13. 13. PRINCIPLE OF FUNCTIONING • Wheel-speed sensors detect whether a wheel is showing a tendency to lock-up. • In case of a lock-up tendency, the electronic control unit reduces the braking pressure individually at the wheel concerned. • High-speed correction of the braking pressure up to shortly before the lock-up threshold. • The brake-fluid return together with the closed-loop brake circuits makes this a safe, reliable, and cost-effective system.
  14. 14. The vehicle is remains no longer steerable when the driver hits the brake The vehicle remains steerable even during panic braking
  15. 15. TRACTION CONTROL • Traction Control works by regulating the distribution of torque to each wheel of the vehicle. • This stops the tires from spinning, and ensures that the car moves forward. • It also ensures that brake pressure is electronically controlled at each wheel to suppress wheel spin and maintain optimum traction, so drive force is optimally distributed to all four wheels.
  16. 16. VEHICLE STABILITY CONTROL (VSC) • System that ensures control in concerning situations the way ABS does under braking and TRC does under acceleration . • The VSC system utilizes electronics sensors in conjunction with the ABS and TRC hardware to help control any potential understeer or oversteer situations. • Understeer is when the vehicle loses front-wheel traction and wants to push forward nose first • OverSteer is when the rear wheels lose traction and tail begins to slide
  17. 17. CRUISE CONTROL SYSTEM • The cruise control system controls the speed of the car by adjusting the throttle position, so it needs sensors to tell it the speed and throttle position. • It also needs to monitor the controls so it can tell what the desired speed is and when to disengage.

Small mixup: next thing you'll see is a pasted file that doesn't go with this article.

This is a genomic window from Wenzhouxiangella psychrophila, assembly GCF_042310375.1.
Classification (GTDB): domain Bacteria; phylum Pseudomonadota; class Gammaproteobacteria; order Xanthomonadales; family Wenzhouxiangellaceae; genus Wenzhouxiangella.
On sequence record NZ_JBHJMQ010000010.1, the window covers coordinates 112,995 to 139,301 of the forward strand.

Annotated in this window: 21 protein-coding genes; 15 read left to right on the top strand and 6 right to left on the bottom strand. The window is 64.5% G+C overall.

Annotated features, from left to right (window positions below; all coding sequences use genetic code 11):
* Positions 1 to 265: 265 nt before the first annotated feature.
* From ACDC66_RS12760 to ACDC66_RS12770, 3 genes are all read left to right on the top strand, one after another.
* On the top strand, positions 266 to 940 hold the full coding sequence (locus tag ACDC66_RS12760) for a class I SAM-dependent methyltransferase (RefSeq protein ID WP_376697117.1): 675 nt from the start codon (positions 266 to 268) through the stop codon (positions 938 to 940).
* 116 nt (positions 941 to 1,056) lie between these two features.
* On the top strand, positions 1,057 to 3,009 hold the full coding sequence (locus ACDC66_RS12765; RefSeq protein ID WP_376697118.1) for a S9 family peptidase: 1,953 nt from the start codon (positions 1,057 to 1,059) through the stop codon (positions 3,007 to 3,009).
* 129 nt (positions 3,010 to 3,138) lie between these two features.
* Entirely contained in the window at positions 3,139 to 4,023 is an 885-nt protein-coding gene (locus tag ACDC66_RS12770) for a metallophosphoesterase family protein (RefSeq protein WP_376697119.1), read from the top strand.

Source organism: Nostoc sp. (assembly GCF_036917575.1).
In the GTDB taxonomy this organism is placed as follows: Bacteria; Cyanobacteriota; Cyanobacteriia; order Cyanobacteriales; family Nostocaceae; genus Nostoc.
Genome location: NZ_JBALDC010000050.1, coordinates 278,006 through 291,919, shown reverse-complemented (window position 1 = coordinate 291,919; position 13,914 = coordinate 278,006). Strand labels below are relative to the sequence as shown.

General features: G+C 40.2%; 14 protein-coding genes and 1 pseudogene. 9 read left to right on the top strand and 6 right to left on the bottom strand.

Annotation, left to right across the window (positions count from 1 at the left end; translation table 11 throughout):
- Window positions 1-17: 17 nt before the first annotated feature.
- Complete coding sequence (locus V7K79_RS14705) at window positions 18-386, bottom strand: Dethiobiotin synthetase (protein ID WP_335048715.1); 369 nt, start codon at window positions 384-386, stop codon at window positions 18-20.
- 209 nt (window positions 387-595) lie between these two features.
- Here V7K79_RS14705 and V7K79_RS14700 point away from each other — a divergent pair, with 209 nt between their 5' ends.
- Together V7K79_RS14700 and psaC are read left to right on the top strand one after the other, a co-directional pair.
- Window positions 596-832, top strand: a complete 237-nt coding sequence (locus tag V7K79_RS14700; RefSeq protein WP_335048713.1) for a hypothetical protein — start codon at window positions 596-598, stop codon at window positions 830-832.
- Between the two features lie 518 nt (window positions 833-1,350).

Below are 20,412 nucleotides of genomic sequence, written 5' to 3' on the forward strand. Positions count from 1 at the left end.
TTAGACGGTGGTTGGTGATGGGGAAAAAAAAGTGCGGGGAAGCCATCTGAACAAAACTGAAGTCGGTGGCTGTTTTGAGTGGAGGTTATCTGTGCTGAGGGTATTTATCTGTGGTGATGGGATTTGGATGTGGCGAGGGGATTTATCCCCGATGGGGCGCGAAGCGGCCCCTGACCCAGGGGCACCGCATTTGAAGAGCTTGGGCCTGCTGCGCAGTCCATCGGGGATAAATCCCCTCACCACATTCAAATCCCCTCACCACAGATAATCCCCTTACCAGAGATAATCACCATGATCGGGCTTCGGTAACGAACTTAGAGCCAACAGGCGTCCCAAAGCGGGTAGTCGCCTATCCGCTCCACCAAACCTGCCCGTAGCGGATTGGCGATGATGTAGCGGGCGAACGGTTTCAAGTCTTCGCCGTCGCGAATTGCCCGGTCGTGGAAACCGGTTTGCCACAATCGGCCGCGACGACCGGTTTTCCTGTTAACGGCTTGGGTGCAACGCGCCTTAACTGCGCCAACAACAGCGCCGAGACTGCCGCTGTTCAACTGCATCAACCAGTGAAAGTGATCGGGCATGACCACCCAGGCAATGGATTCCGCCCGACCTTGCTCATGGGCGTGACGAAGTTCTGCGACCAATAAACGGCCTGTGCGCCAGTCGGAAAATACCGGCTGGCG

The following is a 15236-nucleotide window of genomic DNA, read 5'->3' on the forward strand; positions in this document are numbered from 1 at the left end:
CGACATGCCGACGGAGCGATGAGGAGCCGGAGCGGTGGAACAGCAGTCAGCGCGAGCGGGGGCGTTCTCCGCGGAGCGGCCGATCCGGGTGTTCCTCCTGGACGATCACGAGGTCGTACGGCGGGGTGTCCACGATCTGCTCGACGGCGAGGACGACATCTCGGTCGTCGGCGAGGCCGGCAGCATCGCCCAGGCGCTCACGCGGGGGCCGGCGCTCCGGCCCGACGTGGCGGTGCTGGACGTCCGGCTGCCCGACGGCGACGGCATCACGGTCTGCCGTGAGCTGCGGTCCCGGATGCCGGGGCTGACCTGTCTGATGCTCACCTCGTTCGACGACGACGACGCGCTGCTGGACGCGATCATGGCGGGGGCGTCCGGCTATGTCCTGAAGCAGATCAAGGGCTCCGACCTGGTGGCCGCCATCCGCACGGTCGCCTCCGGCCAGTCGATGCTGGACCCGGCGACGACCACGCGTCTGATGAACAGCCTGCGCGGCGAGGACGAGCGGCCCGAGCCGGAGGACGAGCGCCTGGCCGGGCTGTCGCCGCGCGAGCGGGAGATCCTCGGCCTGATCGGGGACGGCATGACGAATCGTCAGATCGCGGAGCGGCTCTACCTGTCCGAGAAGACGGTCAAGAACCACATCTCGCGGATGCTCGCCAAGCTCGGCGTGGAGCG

18. 18. Adaptive Cruise Control
  19. 19. INTELLIGENT CRUISE CONTROL • Cooperative Adaptive Cruise Control with Collision Warning (CACC + CW) • CACC: Cruise at given speed when the road is clear (cruise control) otherwise follow the car in front, using radar (adaptive) and/or communications (cooperative). • CW: Warn the driver when an object is being approached too fast, or is too close. Principle of Operation of Adaptive Cruise Control
  20. 20. • CACC system is effective when the adaptive cruise control fails to perform correctly due to the radar's line-of- sight scanning. • When the car approaches a sharp curve, the DSRC system warns the adaptive cruise control system of any slow moving vehicles just around the turn. • Dedicated Short Range Communications (DSRC) is a data-only automotive communication protocol.
  21. 21. • Vehicle to vehicle DSRC would enable information about an approaching emergency vehicle to be relayed from vehicle to vehicle forward through traffic. • This would help to clear the way for the emergency vehicle and reduce the risk to other vehicles. APPROACHING EMERGENCY VEHICLE WARNING Information about approaching emergency vehicle sent ahead through vehicle using DSRC
  22. 22. DRIVE BY WIRE • This technology replaces the traditional mechanical control systems with electronic control systems using electromechanical actuators and human-machine interfaces. • It means Drive by wire replaces mechanical connections – push rods, rack & pinion, steering columns, overhead cams, cables – by mechatronic connections – sensors, actuators, embedded microprocessors, control software
  23. 23. Drive by wire involves 3 main systems: • Steer by Wire • Throttle by Wire • Brake by Wire
  24. 24. Visit to download
  25. 25. CONCLUSION • In the recent years, more and more equipment in automotive are changing from mechanical systems to electronic systems. • Embedded system is a core of vehicle electronic systems because of its flexibility and versatility. • The electronics revolution has influenced almost every aspect of automotive design including the powertrain, fuel combustion, crash protection and the creation of a comfortable cabin and nearly wireless environment. • It is necessary to pay more attention to the fields of environments, safety and security, which are the most significant and challenge field of automotive embedded system design.
  26. 26. REFERENCES • • • • •
  27. 27. Thank You Visit to download